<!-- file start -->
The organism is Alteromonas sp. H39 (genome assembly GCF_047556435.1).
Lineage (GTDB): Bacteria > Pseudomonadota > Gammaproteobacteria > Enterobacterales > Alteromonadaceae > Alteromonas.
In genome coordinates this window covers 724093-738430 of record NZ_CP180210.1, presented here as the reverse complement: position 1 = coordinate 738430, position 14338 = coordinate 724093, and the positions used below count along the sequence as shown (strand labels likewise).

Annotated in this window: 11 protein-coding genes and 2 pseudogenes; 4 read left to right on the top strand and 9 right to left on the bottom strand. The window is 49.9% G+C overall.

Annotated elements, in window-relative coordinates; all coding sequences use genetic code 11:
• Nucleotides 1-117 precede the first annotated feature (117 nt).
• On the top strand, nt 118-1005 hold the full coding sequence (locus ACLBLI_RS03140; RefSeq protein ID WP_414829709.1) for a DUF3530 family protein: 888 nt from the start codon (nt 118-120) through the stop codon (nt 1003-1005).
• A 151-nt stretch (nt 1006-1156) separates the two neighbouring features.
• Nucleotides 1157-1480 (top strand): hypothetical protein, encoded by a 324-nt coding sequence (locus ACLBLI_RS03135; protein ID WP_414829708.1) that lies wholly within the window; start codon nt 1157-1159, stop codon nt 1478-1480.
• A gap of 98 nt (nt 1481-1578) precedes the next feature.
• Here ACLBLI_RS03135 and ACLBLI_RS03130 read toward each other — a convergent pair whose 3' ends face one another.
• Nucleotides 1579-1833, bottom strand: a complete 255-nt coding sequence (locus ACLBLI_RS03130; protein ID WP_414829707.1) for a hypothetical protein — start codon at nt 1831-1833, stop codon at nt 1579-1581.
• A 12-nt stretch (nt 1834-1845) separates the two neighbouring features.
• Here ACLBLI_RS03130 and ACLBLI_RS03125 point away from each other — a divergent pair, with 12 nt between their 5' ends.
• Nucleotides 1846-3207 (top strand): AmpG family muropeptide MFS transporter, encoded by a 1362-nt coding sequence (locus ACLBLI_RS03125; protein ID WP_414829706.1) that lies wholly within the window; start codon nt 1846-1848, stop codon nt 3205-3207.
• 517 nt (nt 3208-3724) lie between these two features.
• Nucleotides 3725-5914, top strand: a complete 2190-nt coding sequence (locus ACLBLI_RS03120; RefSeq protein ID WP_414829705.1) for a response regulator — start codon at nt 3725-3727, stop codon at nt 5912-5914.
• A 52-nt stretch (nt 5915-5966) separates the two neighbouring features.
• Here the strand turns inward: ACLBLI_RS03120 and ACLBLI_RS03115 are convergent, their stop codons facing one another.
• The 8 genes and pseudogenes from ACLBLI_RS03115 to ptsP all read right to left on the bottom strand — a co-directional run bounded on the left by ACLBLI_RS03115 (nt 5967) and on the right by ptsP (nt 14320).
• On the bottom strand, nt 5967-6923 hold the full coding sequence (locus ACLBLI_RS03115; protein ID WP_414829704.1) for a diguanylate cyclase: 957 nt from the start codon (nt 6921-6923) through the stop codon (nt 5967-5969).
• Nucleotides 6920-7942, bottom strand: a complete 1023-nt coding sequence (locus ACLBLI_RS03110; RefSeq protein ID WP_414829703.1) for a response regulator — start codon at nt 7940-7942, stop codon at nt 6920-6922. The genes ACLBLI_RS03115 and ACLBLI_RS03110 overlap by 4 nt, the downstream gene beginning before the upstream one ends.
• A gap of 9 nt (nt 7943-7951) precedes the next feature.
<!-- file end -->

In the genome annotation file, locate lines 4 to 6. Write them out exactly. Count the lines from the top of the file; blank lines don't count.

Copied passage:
Annotated in this window: 11 protein-coding genes and 2 pseudogenes; 4 read left to right on the top strand and 9 right to left on the bottom strand. The window is 49.9% G+C overall.

Annotated elements, in window-relative coordinates; all coding sequences use genetic code 11:
• Nucleotides 1-117 precede the first annotated feature (117 nt).